Spare a thought for Miami nightclub owners. In recent years, they rode the cryptocurrency wave, raking it in by catering to the fragile egos of geeky crypto bros eager to flaunt their newfound wealth. Now, in the midst of the cryptocrash, business has slowed dramatically.

“Out of the blue, all these kids from crypto started coming down and spending a lot of money — like, an insane amount of money,” one of the city’s nightlife impresarios told the Financial Times recently. Now, he said, they have “completely disappeared.”

If empty nightclub tables in South Beach are an amusing...

Spare a thought for Miami nightclub owners. In recent years, they rode the cryptocurrency wave, raking it in by catering to the fragile egos of geeky crypto bros eager to flaunt their newfound wealth. Now, in the midst of the cryptocrash, business has slowed dramatically.

“Out of the blue, all these kids from crypto started coming down and spending a lot of money — like, an insane amount of money,” one of the city’s nightlife impresarios told the Financial Times recently. Now, he said, they have “completely disappeared.”

If empty nightclub tables in South Beach are an amusing but indirect indicator of the crypto slowdown, a more immediate warning sign was the spectacular implosion of FTX, the world’s largest cryptocurrency exchange, late last year. Before his downfall, the firm’s founder Sam Bankman-Fried had been held up as a patron saint of woke capitalism. He recruited some of the biggest names in sports and entertainment — from Gisele Bündchen and Tom Brady to Larry David and Steph Curry — to boost his brand. Now he looks like little more than a con man.

In many respects, the FTX saga looks like a self-contained tale of greed, dishonesty and, quite possibly, criminal fraudulence. But the rise and fall of FTX is also part of a bigger story. Scam artists have been drawn to bubbles for as long as they’ve existed; when they burst, the jig is very often up for the swindlers. So it is with crypto and Bankman-Fried. And that bursting bubble tells an even bigger story; in fact the cacophonous collapse of FTX is the soundtrack of one economic era giving way to another.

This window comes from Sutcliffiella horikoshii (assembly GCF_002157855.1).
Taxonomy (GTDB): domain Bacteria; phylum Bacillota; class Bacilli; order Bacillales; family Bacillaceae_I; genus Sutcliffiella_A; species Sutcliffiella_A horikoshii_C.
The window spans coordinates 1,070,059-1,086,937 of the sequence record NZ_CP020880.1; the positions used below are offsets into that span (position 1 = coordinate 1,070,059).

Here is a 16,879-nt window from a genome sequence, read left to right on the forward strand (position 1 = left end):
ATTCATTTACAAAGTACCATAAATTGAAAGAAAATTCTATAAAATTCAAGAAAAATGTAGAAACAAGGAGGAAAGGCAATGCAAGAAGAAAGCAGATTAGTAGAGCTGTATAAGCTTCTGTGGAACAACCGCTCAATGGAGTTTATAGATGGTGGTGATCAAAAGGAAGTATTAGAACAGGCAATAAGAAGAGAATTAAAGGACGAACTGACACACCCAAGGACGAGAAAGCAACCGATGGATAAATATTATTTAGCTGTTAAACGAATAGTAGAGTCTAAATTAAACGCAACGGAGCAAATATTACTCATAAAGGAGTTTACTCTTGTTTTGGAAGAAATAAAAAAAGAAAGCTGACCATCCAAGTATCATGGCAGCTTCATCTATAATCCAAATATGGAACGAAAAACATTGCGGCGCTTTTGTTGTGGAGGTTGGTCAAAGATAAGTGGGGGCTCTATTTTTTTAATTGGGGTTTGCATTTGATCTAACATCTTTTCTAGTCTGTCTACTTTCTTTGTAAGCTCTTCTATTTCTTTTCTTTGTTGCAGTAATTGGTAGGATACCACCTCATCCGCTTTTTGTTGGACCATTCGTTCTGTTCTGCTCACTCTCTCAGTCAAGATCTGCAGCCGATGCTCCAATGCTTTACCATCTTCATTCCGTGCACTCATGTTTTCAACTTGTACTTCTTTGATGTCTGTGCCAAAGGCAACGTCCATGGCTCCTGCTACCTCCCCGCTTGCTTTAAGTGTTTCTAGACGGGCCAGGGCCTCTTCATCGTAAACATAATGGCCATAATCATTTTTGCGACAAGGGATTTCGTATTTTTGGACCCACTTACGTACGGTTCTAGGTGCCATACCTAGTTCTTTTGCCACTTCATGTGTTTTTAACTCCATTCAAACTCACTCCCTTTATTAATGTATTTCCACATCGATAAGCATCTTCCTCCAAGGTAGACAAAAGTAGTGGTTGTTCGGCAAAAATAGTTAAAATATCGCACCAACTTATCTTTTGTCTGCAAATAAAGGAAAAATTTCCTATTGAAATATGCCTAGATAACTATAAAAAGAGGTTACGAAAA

Last summer, a time when pliant financial journalists hung on his every word, Bankman-Fried blamed the Fed for driving down the price of digital currencies. He was right, of course. The crypto boom was a product of an unprecedented era of cheap money. When loose monetary policy combined with pandemic-era fiscal stimulus, crypto soared. When the disastrous consequences of those policies became clear, and Federal Reserve Chairman Jay Powell decided to do something about it, crypto crashed. Then the scammers were found out.

Cheap money discourages scrutiny and breeds gullibility. And, as Bankman-Fried’s rise and fall demonstrates, credulity is not limited to investment decisions. Central to Bankman-Fried’s swindle was a bet that if he cultivated a reputation as an “effective altruist,” wrote big checks to Democrats and presented himself to Washington as the grown-up who wanted to help them regulate the boisterous world of crypto, he could evade scrutiny and write the rules to suit his scheme.

As Leighton Woodhouse reports on page 10, there’s nothing new about this kind of reputation-laundering — though the effective altruists’ self-justifications are even more sanctimonious than those of a previous generations of superrich donors. In Bankman-Fried’s case, it almost worked. And even after his downfall, many media outlets — including some he had invested in — treated him far more gently than he deserved.

Tough economic times are certainly nothing to celebrate. 2022 was an awful year for investors, and rising prices mean Americans are getting poorer. With inflation still high and a near universal expectation of recession this year, millions of Americans are set to suffer for the mistakes of others. If it’s possible to spy a silver lining, though, it’s that the end of the era of free money has brought with it a healthy skepticism and rigor that has often been missing in recent years.

You see it in the collapse in value of NFTs; in the fact that “meme stocks” seem like a distant memory; and in Elon Musk’s entirely reasonable request that Twitter’s workforce either show up for work or accept a payout. As Oliver Wiseman explains, you also see it in the fresh scrutiny the ESG investing craze now faces. Much like Bankman-Fried’s cryptophilanthropy evangelism, ESG boosters present a win-win promise that you can get rich and save the world. The message might sound too good to be true when the going is good. When the going gets tough, though, it becomes demonstrably false.

The era of free money may have propped up loss-making tech companies, meaning all of us could enjoy subsidized taxi rides and cheaper-than-they-should-be food delivery services. It also led to genuinely useful innovations; low interest rates underpinned the shale boom, for example. But it also allowed all kinds of sloppy thinking and bad ideas to be taken far more seriously than they ever deserved. Now that the era has given way to tougher times, at least allow yourself to indulge in some schadenfreude when the biggest hucksters fall the hardest. And take some reassurance from the evidence that the laws of economic gravity do still apply after all.

This article was originally published in The Spectator’s January 2023 World edition.